MURINE CARBONIC ANHYDRASE V
[CAH5A_MOUSE] Reversible hydration of carbon dioxide. Low activity.
Publication Abstract from PubMed
Carbonic anhydrase V (CA V) is a mitochondrial enzyme that catalyzes the hydration of CO2 to produce bicarbonate and a proton. The catalytic properties of wild-type murine CA V suggest the presence of a proton shuttle residue having pKa = 9.2, the role of which is to transfer a proton from zinc-bound water to solution in the hydration direction to regenerate the zinc hydroxide form of the enzyme. Two likely candidates for shuttle residues are the tyrosines at positions 64 and 131 in the active site cavity. The crystal structure of wild-type carbonic anhydrase V [Boriack-Sjodin et al. (1995) Proc. Natl. Acad. Sci. U.S.A. 92, 10949-10953] shows that the side chain of Tyr 64 is forced into an orientation pointing away from the zinc by Phe 65, although Tyr 131 is oriented toward the zinc. We have prepared mutants of murine CA V replacing both Tyr 64 and Tyr 131 with His and Ala and investigated the proton shuttle mechanism using stopped-flow spectrophotometry and the depletion of 18O from CO2 measured by mass spectrometry. Experiments with both single and double mutations showed that neither position 64 nor position 131 was a prominent site for proton transfer. However, a double mutant of CA V containing the two replacements, Tyr 64-->His and Phe 65-->Ala, demonstrated enhanced proton transfer with an apparent pKa of 6.8 and maximal contribution to kcat of 2.2 x 10(5) s-1. In addition to the altered catalytic properties, the crystal structure of the His 64/Ala 65 double mutant strongly suggested proton transfer by His 64 after removal of the steric hindrance of Phe 65. This is the first structure-based design of an efficient proton transfer site in an enzyme.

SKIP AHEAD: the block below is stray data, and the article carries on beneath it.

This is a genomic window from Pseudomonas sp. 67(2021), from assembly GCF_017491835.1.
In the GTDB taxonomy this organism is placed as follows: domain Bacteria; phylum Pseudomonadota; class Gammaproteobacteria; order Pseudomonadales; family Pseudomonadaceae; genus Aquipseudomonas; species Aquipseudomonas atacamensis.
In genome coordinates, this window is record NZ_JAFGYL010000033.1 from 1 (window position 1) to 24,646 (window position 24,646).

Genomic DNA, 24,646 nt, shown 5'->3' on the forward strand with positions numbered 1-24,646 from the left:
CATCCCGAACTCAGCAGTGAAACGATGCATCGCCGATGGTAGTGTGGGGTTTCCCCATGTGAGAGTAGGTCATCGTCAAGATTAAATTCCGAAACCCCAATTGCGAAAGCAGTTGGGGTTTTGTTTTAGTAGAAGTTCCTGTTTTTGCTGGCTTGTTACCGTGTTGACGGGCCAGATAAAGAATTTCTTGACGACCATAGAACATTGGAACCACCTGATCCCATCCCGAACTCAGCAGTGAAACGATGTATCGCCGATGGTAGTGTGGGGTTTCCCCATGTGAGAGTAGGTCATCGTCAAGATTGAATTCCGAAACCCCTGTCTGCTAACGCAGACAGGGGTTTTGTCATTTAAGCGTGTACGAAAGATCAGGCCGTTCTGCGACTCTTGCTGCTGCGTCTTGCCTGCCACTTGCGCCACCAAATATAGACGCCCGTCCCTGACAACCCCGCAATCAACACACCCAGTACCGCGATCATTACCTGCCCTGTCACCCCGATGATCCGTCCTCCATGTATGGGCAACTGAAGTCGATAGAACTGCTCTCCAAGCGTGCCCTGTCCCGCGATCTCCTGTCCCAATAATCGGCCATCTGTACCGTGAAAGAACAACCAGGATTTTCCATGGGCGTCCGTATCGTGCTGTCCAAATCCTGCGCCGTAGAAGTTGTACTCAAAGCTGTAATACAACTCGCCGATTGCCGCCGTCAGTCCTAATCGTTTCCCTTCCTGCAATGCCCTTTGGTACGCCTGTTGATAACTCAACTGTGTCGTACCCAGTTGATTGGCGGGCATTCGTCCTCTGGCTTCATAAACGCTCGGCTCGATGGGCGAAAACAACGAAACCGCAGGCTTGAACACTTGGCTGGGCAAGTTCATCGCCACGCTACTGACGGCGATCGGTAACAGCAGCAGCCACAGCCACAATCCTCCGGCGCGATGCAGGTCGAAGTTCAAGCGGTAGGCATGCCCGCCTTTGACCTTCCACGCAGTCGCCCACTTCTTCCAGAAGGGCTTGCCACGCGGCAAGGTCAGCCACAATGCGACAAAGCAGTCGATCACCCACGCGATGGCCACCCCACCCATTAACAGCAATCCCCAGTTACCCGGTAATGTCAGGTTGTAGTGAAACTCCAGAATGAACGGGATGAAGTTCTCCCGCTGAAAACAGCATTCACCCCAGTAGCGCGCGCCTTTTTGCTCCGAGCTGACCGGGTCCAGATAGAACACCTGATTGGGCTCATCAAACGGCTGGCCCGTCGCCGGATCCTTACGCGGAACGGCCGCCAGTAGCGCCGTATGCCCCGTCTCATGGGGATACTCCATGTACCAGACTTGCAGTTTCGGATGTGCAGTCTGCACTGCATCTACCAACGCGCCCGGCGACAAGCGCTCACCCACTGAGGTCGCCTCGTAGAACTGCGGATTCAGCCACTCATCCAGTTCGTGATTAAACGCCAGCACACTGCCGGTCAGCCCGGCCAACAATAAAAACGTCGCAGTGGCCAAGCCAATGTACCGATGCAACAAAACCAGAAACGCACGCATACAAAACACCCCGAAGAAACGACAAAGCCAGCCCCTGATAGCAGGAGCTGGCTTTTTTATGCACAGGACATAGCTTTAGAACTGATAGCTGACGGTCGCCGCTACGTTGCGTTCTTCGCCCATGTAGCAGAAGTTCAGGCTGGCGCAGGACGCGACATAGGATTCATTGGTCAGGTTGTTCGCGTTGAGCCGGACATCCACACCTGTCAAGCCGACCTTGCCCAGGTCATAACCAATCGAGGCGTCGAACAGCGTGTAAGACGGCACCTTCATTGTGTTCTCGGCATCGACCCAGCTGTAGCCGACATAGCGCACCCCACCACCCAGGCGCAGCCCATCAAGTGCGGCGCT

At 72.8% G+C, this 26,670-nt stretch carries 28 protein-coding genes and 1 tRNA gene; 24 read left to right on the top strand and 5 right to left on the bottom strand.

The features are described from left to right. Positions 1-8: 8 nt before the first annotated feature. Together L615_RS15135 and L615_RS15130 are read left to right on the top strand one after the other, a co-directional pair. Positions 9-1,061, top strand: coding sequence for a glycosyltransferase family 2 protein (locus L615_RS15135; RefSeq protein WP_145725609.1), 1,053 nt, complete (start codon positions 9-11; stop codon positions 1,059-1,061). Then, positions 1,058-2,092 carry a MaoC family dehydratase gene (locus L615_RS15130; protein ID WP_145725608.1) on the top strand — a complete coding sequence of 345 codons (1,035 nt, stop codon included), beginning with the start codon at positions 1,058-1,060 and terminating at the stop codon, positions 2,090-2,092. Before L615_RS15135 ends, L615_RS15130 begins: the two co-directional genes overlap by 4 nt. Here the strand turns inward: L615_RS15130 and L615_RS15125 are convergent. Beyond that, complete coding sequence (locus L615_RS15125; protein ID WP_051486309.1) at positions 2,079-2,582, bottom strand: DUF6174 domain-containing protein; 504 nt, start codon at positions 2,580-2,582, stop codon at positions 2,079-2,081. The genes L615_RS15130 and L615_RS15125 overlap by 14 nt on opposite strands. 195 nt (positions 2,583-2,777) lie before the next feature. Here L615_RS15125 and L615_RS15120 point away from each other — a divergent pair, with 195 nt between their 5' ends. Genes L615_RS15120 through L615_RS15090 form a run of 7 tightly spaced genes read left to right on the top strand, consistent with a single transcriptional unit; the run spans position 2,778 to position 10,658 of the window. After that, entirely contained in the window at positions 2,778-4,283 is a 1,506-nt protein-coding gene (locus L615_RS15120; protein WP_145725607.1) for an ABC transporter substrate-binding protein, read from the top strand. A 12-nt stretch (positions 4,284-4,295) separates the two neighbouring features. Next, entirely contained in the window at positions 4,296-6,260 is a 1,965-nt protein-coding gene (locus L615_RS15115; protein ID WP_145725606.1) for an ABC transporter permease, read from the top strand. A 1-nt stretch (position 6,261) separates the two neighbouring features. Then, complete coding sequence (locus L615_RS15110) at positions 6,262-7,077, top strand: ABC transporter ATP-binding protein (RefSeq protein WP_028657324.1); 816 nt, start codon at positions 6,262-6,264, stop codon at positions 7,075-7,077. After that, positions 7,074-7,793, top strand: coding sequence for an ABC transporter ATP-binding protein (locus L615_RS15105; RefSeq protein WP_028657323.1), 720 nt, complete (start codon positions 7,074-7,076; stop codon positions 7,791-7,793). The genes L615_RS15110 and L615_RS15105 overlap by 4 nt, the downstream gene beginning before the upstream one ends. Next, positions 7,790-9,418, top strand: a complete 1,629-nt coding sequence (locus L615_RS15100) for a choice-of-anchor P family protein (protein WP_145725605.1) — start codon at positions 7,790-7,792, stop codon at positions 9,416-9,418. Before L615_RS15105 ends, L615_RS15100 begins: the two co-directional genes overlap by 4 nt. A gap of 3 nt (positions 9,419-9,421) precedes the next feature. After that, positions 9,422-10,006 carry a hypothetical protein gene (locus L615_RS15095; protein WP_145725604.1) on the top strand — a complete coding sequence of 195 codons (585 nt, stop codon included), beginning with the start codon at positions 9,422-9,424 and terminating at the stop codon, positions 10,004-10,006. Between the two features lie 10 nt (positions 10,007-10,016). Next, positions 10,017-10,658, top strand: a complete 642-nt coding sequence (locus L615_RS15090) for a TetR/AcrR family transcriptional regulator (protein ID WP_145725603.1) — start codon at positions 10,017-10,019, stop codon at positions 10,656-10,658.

Structure-based design of an intramolecular proton transfer site in murine carbonic anhydrase V.,Heck RW, Boriack-Sjodin PA, Qian M, Tu C, Christianson DW, Laipis PJ, Silverman DN Biochemistry. 1996 Sep 10;35(36):11605-11. PMID:8794740
From MEDLINE®/PubMed®, a database of the U.S. National Library of Medicine.